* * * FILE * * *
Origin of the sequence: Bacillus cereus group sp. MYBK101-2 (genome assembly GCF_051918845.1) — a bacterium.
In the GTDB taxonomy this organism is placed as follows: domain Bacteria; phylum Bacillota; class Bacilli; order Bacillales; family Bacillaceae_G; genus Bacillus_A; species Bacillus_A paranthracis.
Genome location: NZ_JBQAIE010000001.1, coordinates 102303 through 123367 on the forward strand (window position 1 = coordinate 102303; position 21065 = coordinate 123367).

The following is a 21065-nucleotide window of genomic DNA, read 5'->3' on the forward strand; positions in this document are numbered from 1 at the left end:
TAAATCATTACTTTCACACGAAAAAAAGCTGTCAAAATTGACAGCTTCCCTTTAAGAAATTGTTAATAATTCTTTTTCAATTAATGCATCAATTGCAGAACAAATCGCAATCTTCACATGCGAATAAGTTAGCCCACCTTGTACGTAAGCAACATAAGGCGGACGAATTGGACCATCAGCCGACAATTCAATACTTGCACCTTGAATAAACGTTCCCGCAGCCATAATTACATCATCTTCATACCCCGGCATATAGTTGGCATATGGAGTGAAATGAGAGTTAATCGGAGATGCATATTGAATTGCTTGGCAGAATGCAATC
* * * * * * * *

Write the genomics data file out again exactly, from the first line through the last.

Origin of the sequence: Bacillus cereus group sp. MYBK101-2 (genome assembly GCF_051918845.1) — a bacterium.
In the GTDB taxonomy this organism is placed as follows: domain Bacteria; phylum Bacillota; class Bacilli; order Bacillales; family Bacillaceae_G; genus Bacillus_A; species Bacillus_A paranthracis.
Genome location: NZ_JBQAIE010000001.1, coordinates 102303 through 123367 on the forward strand (window position 1 = coordinate 102303; position 21065 = coordinate 123367).

The following is a 21065-nucleotide window of genomic DNA, read 5'->3' on the forward strand; positions in this document are numbered from 1 at the left end:
TAAATCATTACTTTCACACGAAAAAAAGCTGTCAAAATTGACAGCTTCCCTTTAAGAAATTGTTAATAATTCTTTTTCAATTAATGCATCAATTGCAGAACAAATCGCAATCTTCACATGCGAATAAGTTAGCCCACCTTGTACGTAAGCAACATAAGGCGGACGAATTGGACCATCAGCCGACAATTCAATACTTGCACCTTGAATAAACGTTCCCGCAGCCATAATTACATCATCTTCATACCCCGGCATATAGTTGGCATATGGAGTGAAATGAGAGTTAATCGGAGATGCATATTGAATTGCTTGGCAGAATGCAATC